meeting. The Chairman assured Mr Poyniz that the members did not think he had exceeded his duty—and this seemed to be the general opinion. Mr Hodder seconded Mr Purnell’s resolution, which was carried. Mr Braddell here submitted to the meeting some details respecting a paper mill to manufacture paper from straw. The price of the thing would be Lls' 0. Five tons of paper could be turned out per week, and the profits would be very large. ; The chairman said that he did not think they could take up this matter for the reason that had led them to reject the woollen factory scheme. The matter then dropped; j ? ■■•■■■■ , ( I n ■ r ' ' : i: Mr Bullock remarked that perhaps the Jp' chairman thought there was too much

paper knocking about aa it was. [Laughs’®^ The question of finance was then gone crjntop The Secretary reported the liaxmtfes of the Association. Jo be LID 19s Id, and the assets, ss. Be begged to propose that the Association be wound up, E9S «M that a subscription be made amongst members to defray expenses of that gsess. The Association had boon in tehee for eighteen months, and had no practical good They e simply throwing away their time and ’°{hhd s. bi J i J ,Mr Bullock thought it would be a pity nc JfjheAssociation was to cease to exist, -would suggest that, with a view of cutting down expenses, they meet •-quarterly instead of monthly. ! Mr W. H. Zouch thought it would be a great mistake to 'wind up the Associafor it had done a great deal of goodj, " J< and was, he considered, a highly useful institution. So far as he was concerned he would be quite willing to help to defray the present liabilities by giving up half of "his account against the Association. [Ap- ‘ plause.] , r . Several members concurred with Messrs Bullock and Zouch, and at the suggestion of the former, a subscription was xhiide in-the room, and the whole of the afnount of the liabilities (including Mr „ Zouch’s donation) subscribed on the spot Mr Zouch then proposed—“ That the meetings should be held monthly as heretofore. w If they wore to hold quarterly, meetings, that would only give four meetings in,the year, and very little business, would bd done at four meetings. He .would further suggest that the, Secretary write, asking for the Borough Council ‘Chamber as a place for the meetings to be beld in future. He was sure that the request would be granted. ", Mr Poyntz then withdrew his resoluJion, and Mr Zouch’s amendment being .carried, the meeting adjourned.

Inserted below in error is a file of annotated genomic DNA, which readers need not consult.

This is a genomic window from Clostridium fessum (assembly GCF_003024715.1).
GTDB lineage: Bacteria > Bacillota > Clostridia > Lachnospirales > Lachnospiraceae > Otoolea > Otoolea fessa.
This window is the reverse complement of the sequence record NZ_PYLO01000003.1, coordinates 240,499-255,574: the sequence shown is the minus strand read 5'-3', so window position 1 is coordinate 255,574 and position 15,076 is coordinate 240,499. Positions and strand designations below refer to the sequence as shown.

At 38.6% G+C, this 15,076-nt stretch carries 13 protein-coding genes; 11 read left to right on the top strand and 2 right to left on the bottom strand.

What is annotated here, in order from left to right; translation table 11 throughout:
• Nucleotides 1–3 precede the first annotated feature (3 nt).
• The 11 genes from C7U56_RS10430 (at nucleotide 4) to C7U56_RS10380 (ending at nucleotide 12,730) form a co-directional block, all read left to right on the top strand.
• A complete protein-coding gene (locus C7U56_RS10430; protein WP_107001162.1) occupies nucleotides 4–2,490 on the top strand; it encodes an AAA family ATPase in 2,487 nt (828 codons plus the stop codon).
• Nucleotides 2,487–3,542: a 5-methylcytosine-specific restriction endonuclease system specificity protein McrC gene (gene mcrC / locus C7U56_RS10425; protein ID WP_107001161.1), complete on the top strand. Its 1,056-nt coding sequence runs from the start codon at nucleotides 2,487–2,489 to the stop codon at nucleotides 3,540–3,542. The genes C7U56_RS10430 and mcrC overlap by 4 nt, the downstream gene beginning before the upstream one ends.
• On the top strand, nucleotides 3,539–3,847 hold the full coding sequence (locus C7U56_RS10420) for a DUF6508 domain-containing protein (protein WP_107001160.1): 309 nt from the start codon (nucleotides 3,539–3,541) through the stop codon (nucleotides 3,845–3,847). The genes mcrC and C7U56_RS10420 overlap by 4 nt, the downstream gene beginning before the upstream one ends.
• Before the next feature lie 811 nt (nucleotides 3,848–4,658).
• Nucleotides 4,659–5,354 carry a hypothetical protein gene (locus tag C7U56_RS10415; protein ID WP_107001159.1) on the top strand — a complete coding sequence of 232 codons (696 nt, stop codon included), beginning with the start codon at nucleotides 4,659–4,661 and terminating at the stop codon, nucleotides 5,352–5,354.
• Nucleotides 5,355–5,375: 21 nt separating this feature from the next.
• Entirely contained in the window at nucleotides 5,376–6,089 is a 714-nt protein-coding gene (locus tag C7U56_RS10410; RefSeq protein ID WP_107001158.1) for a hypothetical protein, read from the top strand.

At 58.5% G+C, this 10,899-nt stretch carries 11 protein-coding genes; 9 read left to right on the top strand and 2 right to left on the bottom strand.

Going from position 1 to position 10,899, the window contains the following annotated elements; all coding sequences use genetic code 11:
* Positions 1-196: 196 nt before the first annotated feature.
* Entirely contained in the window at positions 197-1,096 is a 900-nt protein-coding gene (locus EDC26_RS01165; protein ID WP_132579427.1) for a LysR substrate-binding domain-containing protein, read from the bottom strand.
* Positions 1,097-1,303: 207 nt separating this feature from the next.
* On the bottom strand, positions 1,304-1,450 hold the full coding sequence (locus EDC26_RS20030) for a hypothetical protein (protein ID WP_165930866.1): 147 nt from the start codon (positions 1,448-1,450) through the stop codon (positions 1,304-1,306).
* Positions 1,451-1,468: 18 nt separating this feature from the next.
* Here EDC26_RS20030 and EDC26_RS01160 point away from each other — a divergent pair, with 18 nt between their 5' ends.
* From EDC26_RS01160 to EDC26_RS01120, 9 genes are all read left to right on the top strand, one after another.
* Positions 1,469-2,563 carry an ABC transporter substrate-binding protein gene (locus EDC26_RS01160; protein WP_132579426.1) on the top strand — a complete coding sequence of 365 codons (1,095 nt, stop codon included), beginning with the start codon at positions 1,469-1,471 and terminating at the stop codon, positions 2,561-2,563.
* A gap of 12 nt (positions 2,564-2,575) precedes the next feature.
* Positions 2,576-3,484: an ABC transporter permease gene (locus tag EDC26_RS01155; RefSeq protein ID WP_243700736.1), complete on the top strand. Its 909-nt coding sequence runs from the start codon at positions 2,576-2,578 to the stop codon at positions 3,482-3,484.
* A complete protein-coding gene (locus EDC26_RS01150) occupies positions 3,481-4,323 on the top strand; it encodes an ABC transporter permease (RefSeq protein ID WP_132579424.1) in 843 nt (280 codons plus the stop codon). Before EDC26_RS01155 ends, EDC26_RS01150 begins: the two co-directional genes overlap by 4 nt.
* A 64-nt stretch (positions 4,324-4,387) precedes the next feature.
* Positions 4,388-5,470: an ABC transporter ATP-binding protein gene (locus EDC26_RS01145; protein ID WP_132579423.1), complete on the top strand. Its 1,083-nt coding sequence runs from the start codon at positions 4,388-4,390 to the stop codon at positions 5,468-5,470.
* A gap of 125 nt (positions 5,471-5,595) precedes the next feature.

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Bibliographic details

ASHBURTON INDUSTRIAL ASSOCIATION., Ashburton Guardian, Volume III, Issue 515, 22 December 1881

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ASHBURTON INDUSTRIAL ASSOCIATION. Ashburton Guardian, Volume III, Issue 515, 22 December 1881